for May 9, 2005
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On Bad Books Becoming Bad Movies...
Due to the mountains of money made from the "Lord of the Rings," the movie studios are scrambling to find other fantasy-type books to develop into movies. The new Hitchhiker's Guide to the Galaxy movie is one example that is doing really well. (My two-line review: "More Spy Kids than the great comedy of the books. Whoever cast the woman that played Trillian owes us all a bigger apology than runaway bride Jennifer Wilbanks.") As a fantasy book fan, I'm generally in support of this trend, but a little wary that often trends like this gets started and simply don't know where to stop - like how Ben Affleck had one good movie and they keep letting him make more.
If I may make a suggestion, stop ... before the movies get anywhere near "The Swan's War" trilogy by Scott Russell.
I recently finished "The Swan's War" trilogy - and not because I wanted to. I got stuck with the first book as the only book at hand during a long trip a few years back. Though I hated the first book, I felt a very strong compulsion to finish out the series as some kind of penance to punish me for all of the good books I've read in my lifetime so I also dragged myself through the other two when they came out. If this series were to be made into a movie, though, it would raise several problems.
First, the series has a lot of characters - and I mean a lot. Casting this thing would create work for every actor in Los Angeles and New York and probably have to raid a few Midwest community theater groups too. Granted, LOTR used every actor in New Zealand and a few other nations, but for that they didn't all have to have names. Even "sword bearer #3" has a name in these books. One of the reasons that there are so many characters is that no one can die. As soon as someone dies, they arrive at the gate of death's domain where there is a long receiving line of undead supernatural creatures ready to deal like used Pinto salesmen. And everyone takes the deal without pausing for even a moment to consider whether death just might be preferable to loaning your face to a supernatural creature with a tendency for, say, murdering members of your family. If you can't reduce your character numbers by killing them, what else is there? Hoping for a strike by the characters of bad novels union?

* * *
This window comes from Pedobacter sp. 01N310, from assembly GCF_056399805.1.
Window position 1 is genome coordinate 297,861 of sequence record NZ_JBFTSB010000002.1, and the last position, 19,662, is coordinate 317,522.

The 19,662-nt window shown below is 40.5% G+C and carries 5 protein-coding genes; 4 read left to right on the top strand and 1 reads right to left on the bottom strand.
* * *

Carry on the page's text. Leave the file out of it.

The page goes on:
These supernatural dead body dealers were called "nagars." The books make much of the fact that meeting a nagar will change your whole life. One character saw one a few times and spent the rest of the books in a stupefied trance. Another character had rough rolling-down-the-hill sex with a nagar he just met in the middle of book two, but didn't even remember he was supposed to be pining for her until there were only 100 pages left in book three. Apparently merely meeting a nagar has a bigger devastating effect on the mental processes than throwing down with one. Hmm, maybe Jennifer Lopez could play her…
A side effect of having so many characters is that eventually you start running out of names and have to give them similar names. This series has a Jamm and a Tam, which even the author kept mixing up by putting Tam into Jamm's scenes as if Tam were the Travelocity gnome popping in and out of scenes.